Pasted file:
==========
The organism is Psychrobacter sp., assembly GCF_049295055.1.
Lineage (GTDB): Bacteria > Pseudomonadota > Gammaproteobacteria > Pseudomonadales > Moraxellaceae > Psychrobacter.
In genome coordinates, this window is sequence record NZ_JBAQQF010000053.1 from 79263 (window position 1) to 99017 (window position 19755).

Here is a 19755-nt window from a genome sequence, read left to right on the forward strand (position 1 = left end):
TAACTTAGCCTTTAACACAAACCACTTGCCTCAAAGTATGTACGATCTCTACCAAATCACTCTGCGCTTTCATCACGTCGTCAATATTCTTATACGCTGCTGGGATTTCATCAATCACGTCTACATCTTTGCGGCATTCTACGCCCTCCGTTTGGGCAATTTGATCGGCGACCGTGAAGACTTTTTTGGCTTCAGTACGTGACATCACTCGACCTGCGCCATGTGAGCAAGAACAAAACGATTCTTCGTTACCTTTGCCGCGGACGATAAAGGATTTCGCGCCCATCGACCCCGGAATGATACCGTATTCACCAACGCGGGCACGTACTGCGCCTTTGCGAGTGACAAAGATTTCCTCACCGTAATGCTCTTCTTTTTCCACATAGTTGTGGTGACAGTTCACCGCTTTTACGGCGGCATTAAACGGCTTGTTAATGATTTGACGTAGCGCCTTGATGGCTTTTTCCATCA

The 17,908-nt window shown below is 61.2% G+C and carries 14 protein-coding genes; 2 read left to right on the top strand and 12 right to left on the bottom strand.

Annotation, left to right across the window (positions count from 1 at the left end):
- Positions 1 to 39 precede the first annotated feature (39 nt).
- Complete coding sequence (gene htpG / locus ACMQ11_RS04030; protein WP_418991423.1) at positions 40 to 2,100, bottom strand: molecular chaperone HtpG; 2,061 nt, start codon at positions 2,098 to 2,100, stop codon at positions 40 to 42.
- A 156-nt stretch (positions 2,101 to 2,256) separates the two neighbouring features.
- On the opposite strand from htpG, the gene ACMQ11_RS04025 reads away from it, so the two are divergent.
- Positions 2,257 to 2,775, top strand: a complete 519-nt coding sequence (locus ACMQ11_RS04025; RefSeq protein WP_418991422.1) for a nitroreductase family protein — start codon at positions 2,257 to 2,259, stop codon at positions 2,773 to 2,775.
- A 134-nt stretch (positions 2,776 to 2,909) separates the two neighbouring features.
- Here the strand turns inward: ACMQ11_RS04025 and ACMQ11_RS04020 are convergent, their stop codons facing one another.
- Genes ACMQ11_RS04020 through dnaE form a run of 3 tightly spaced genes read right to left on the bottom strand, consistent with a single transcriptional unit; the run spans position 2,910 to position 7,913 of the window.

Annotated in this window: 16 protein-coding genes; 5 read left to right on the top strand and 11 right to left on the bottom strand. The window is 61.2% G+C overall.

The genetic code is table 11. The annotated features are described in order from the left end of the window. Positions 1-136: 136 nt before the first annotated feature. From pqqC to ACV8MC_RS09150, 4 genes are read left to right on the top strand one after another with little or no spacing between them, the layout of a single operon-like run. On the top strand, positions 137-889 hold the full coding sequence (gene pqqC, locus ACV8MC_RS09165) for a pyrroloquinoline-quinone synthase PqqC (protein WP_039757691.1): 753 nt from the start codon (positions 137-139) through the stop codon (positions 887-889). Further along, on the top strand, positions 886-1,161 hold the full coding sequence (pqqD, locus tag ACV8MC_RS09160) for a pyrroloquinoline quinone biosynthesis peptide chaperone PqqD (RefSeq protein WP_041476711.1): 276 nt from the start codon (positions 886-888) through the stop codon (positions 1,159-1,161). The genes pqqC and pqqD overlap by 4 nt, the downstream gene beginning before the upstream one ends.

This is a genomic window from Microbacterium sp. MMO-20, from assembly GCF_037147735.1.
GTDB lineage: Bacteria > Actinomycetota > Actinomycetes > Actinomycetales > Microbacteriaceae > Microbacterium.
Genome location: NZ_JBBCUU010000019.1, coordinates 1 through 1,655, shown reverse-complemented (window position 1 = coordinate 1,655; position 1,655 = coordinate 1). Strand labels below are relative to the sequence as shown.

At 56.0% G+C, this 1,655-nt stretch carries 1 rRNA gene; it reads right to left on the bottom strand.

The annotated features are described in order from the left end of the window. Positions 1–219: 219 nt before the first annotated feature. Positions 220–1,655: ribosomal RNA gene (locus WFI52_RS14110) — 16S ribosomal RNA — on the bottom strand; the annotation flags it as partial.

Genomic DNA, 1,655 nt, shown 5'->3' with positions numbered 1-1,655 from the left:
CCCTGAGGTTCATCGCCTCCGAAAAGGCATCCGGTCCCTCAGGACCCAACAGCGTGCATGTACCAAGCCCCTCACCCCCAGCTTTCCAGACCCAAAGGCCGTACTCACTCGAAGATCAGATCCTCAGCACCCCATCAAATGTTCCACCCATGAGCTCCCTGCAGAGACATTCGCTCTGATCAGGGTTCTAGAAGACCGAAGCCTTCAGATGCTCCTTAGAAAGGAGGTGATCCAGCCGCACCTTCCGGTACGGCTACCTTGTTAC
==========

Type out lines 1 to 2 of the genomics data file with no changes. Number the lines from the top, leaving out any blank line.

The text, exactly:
The organism is Psychrobacter sp., assembly GCF_049295055.1.
Lineage (GTDB): Bacteria > Pseudomonadota > Gammaproteobacteria > Pseudomonadales > Moraxellaceae > Psychrobacter.